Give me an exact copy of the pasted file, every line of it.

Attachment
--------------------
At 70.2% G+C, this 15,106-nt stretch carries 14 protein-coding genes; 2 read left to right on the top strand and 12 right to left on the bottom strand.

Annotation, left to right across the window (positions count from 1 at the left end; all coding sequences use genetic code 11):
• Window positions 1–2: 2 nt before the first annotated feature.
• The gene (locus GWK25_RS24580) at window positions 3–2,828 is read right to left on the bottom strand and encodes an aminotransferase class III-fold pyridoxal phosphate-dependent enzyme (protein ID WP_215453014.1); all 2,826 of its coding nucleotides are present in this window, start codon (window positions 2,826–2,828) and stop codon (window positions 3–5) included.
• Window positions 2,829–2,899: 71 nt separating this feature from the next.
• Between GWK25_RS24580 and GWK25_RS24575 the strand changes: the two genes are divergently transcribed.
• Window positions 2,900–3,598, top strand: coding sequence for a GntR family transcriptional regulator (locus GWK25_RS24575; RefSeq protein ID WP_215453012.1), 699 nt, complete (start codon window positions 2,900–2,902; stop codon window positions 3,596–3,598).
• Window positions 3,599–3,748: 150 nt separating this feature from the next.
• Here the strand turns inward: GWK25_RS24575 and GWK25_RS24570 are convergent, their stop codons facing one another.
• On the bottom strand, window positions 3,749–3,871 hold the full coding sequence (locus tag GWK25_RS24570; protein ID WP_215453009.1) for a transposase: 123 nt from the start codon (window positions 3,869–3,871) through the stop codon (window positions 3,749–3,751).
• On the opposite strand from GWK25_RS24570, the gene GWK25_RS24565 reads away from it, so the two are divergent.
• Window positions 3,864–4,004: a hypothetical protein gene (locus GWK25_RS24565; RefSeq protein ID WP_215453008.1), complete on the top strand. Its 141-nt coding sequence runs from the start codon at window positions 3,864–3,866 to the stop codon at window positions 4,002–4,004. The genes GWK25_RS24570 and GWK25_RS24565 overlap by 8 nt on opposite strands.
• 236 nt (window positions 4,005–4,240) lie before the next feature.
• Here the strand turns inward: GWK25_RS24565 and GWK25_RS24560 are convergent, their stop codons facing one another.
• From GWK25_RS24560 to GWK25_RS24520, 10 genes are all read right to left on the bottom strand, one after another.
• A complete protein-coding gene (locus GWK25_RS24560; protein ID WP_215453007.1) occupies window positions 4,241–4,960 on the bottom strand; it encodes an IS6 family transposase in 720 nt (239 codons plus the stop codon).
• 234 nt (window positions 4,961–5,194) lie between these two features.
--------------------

At 70.2% G+C, this 15,106-nt stretch carries 14 protein-coding genes; 2 read left to right on the top strand and 12 right to left on the bottom strand.

Annotation, left to right across the window (positions count from 1 at the left end; all coding sequences use genetic code 11):
• Window positions 1–2: 2 nt before the first annotated feature.
• The gene (locus GWK25_RS24580) at window positions 3–2,828 is read right to left on the bottom strand and encodes an aminotransferase class III-fold pyridoxal phosphate-dependent enzyme (protein ID WP_215453014.1); all 2,826 of its coding nucleotides are present in this window, start codon (window positions 2,826–2,828) and stop codon (window positions 3–5) included.
• Window positions 2,829–2,899: 71 nt separating this feature from the next.
• Between GWK25_RS24580 and GWK25_RS24575 the strand changes: the two genes are divergently transcribed.
• Window positions 2,900–3,598, top strand: coding sequence for a GntR family transcriptional regulator (locus GWK25_RS24575; RefSeq protein ID WP_215453012.1), 699 nt, complete (start codon window positions 2,900–2,902; stop codon window positions 3,596–3,598).
• Window positions 3,599–3,748: 150 nt separating this feature from the next.
• Here the strand turns inward: GWK25_RS24575 and GWK25_RS24570 are convergent, their stop codons facing one another.
• On the bottom strand, window positions 3,749–3,871 hold the full coding sequence (locus tag GWK25_RS24570; protein ID WP_215453009.1) for a transposase: 123 nt from the start codon (window positions 3,869–3,871) through the stop codon (window positions 3,749–3,751).
• On the opposite strand from GWK25_RS24570, the gene GWK25_RS24565 reads away from it, so the two are divergent.
• Window positions 3,864–4,004: a hypothetical protein gene (locus GWK25_RS24565; RefSeq protein ID WP_215453008.1), complete on the top strand. Its 141-nt coding sequence runs from the start codon at window positions 3,864–3,866 to the stop codon at window positions 4,002–4,004. The genes GWK25_RS24570 and GWK25_RS24565 overlap by 8 nt on opposite strands.
• 236 nt (window positions 4,005–4,240) lie before the next feature.
• Here the strand turns inward: GWK25_RS24565 and GWK25_RS24560 are convergent, their stop codons facing one another.
• From GWK25_RS24560 to GWK25_RS24520, 10 genes are all read right to left on the bottom strand, one after another.
• A complete protein-coding gene (locus GWK25_RS24560; protein ID WP_215453007.1) occupies window positions 4,241–4,960 on the bottom strand; it encodes an IS6 family transposase in 720 nt (239 codons plus the stop codon).
• 234 nt (window positions 4,961–5,194) lie between these two features.